Two clasped African-American hands raised in front of American flag (© AP Images)
In a show of unity, people join hands a year after nine black church parishioners were killed during a Bible study. (© AP Images)

A crime that was intended to sow racial hatred has had the opposite effect.

Church members and South Carolinians answered with forgiveness when a young white man entered a Charleston church on June 17, 2015, joined a Bible study and then shot nine African-American church members in an apparent hate crime.

Thousands of mourners, both black and white, stood vigil outside the Emanuel African Methodist Episcopal Church — not just after that shooting, but also a year later when the city held 12 days of events called “Victory in the Valley.”

Charleston residents of different religions and races hugged neighbors, honored those who were lost, and prayed. And together, in a city that once was the center of America’s slave trade, they are determined to move forward.

Most importantly, the city addressed honestly the racial motivation for the killings, said Joseph P. Riley, Charleston’s mayor at the time of the shooting and for 40 years before. “No sweeping anything under the rug. It was a crime of the most awful racial bigotry,” Riley said.

Mayor Joseph P. Riley Jr. walking down a street in Charleston, South Carolina (© AP Images)
Former Mayor Joseph P. Riley was determined the city would respond to the shooting “with love.” (© AP Images)

Answering hate with forgiveness

The decision by members of the church, also known as “Mother Emanuel,” to forgive the accused killer just days after the attack prompted a group of politicians from Illinois to nominate the church for the Nobel Peace Prize.

“The entire community of Charleston — church, ordinary citizens, political leaders, business leaders and law enforcement, came together to support those families who lost loved ones. They came together in a spirit of forgiveness, love and peace — not anger or hatred,” the group said.

Inspired by the grace and forgiveness expressed by parishioners of Mother Emanuel, South Carolina’s governor in 2015 ended a decadeslong controversy by ordering the Confederate flag removed from the South Carolina State House.

The alleged shooter, who said he hoped his actions would start a race war, had photos of himself with the Confederate flag, considered by many a racist symbol of the Civil War era. The perpetrator awaits trial on nine counts of murder and 33 federal charges, including 24 violations of hate-crime statutes.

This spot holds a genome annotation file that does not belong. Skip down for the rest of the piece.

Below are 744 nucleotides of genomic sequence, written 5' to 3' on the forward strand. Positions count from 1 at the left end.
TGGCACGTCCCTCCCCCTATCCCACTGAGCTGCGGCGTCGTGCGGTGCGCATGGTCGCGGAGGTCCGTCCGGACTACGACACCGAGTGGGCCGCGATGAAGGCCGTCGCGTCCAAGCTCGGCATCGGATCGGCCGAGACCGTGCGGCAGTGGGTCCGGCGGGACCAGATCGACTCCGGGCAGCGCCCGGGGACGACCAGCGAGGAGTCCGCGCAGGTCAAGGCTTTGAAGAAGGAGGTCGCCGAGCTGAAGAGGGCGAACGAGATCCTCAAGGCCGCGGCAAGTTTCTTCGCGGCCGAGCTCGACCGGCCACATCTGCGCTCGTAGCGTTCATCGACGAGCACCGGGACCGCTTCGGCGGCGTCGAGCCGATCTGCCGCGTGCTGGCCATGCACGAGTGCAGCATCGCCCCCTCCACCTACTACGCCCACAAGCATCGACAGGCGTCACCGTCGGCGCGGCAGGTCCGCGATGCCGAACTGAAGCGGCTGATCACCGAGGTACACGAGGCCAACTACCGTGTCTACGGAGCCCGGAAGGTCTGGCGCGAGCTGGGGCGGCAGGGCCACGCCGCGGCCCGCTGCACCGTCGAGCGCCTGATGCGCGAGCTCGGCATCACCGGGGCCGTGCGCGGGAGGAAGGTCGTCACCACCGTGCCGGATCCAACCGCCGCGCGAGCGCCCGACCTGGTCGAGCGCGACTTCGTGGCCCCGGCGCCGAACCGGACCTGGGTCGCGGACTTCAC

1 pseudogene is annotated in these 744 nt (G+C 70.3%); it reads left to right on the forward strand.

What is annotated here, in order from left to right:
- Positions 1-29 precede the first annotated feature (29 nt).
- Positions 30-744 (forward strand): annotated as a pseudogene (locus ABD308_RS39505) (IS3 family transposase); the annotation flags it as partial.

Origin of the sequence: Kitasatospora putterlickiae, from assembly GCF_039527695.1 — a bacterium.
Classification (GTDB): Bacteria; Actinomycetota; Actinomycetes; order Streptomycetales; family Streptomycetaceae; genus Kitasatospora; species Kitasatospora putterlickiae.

Two people near church gate decorated with flowers and mementos (© AP Images)
Charleston residents in front of “Mother Emanuel” Church a year after the shooting (© AP Images)

After a dark year, ‘this is morning’

At the time of the shooting, the city had secured commitments of $75 million for the International African American Museum, to be built on the former site of Gadsden’s Wharf, the entry point for 100,000 slaves.

The shooting has only intensified the city’s commitment to the project.

In the months since, Charleston and Mother Emanuel also have partnered with the Medical University of South Carolina to start a “resiliency project” in one of the church’s buildings, funded in part by the federal government, that will provide services to victims not only of this tragedy, but also of other incidents of violent crime.

“I think that we are no longer in the valley of the shadow of death,” said William Dudley Gregorie, who was at Mother Emanuel that evening, leaving only minutes before the assailant arrived. “This is morning, and we’re finally seeing light,” said Gregorie, who is a trustee of the church and also a member of the Charleston City Council.

Beyond the church and city, President Obama sees a nation joined together in this tragedy, as he expressed during the eulogy for the Reverend Clementa C. Pinckney, Mother Emanuel’s pastor and one of the victims of the shooting.

“The alleged killer could not imagine how the city of Charleston … how the state of South Carolina, how the United States of America would respond — not merely with revulsion at his evil act, but with big-hearted generosity and, more importantly, with a thoughtful introspection and self-examination that we so rarely see in public life,” Obama said.

The speech is considered one of the president’s best. In it, he famously led the congregation in a rendition of the hymn “Amazing Grace.”